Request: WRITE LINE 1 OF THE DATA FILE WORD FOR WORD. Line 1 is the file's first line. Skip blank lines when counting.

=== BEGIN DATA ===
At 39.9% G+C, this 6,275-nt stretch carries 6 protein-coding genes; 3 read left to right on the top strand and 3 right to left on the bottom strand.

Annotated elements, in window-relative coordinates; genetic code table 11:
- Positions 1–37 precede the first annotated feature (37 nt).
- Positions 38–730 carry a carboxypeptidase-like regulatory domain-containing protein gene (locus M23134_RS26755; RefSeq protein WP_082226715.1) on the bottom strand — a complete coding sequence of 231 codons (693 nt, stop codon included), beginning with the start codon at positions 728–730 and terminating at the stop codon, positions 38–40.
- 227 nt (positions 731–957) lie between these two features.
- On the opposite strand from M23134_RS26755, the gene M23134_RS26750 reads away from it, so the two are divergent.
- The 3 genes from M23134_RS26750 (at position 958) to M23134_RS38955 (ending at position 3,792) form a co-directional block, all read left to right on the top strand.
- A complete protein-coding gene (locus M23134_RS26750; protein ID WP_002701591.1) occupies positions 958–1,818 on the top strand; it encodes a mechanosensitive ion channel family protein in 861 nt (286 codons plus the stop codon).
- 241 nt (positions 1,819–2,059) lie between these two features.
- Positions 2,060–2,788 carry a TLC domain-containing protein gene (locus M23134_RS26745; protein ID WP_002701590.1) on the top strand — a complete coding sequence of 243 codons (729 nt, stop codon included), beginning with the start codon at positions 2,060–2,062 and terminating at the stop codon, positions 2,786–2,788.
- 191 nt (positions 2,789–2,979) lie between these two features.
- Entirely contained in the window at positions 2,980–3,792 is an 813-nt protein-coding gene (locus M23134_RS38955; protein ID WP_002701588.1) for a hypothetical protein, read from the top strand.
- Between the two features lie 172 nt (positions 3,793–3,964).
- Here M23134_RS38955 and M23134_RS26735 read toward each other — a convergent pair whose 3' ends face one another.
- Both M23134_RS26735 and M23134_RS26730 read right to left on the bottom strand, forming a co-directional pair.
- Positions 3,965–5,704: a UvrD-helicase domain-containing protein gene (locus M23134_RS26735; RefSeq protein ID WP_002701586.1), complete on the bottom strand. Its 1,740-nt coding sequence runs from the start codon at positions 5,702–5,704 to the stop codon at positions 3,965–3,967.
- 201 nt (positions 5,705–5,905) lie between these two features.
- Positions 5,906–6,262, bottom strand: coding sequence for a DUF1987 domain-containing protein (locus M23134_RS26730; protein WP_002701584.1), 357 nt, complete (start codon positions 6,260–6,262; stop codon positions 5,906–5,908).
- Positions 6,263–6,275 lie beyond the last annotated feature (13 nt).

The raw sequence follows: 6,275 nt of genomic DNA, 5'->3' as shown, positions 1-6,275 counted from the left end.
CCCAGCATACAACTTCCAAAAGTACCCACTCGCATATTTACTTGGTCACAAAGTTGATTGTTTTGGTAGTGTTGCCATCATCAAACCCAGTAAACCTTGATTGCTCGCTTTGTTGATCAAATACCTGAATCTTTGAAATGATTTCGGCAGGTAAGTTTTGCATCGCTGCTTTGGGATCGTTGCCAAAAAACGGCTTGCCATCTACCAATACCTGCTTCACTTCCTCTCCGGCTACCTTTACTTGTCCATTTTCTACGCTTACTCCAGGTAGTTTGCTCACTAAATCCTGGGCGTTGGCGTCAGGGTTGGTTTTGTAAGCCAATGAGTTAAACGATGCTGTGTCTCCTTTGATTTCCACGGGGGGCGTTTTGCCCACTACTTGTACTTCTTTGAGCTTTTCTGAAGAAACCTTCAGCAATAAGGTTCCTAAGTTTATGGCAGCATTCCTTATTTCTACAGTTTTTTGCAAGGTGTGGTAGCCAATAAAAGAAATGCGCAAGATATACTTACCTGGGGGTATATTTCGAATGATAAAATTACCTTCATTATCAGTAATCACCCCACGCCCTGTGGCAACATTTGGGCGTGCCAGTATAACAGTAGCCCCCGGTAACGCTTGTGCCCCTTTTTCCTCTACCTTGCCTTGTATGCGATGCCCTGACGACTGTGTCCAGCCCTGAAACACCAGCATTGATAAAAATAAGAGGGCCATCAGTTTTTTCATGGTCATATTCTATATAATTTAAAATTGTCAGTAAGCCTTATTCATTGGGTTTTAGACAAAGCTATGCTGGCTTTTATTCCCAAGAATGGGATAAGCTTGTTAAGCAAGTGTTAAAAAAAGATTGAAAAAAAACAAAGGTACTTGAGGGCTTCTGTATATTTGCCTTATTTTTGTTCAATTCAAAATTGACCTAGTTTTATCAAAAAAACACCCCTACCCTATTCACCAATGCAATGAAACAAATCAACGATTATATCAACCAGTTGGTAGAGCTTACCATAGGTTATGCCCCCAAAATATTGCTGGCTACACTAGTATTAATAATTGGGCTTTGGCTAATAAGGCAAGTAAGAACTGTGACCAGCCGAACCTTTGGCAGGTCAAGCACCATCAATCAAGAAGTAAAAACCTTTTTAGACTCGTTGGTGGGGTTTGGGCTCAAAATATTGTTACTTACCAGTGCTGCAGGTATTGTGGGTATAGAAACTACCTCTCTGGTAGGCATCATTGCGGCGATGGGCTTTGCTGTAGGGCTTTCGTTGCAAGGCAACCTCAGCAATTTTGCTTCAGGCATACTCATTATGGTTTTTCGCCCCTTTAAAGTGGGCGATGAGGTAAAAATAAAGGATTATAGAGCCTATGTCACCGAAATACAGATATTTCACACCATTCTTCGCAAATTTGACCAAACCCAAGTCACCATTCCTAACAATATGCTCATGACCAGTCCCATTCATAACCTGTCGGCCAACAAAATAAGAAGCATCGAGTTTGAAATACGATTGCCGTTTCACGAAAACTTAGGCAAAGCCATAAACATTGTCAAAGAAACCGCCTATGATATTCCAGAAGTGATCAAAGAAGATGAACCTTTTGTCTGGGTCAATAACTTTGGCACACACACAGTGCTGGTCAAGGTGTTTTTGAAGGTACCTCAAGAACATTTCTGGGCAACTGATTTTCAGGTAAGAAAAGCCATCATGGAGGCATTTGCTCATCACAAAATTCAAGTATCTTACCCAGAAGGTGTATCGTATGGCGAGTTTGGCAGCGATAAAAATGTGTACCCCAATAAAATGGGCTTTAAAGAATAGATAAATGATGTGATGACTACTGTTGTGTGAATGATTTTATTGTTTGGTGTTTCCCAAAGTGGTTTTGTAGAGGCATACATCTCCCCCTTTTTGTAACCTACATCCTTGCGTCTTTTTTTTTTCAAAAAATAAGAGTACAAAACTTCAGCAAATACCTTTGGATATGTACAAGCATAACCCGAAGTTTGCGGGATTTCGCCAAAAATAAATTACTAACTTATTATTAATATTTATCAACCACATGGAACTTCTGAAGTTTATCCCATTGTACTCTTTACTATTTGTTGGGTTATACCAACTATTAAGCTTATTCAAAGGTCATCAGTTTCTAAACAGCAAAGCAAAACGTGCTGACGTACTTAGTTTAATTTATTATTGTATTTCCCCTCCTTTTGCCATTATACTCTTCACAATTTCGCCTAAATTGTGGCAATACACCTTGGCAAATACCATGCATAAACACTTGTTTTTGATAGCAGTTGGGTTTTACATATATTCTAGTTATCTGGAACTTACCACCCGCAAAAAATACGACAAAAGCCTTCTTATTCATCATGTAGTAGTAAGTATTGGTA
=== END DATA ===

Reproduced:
At 39.9% G+C, this 6,275-nt stretch carries 6 protein-coding genes; 3 read left to right on the top strand and 3 right to left on the bottom strand.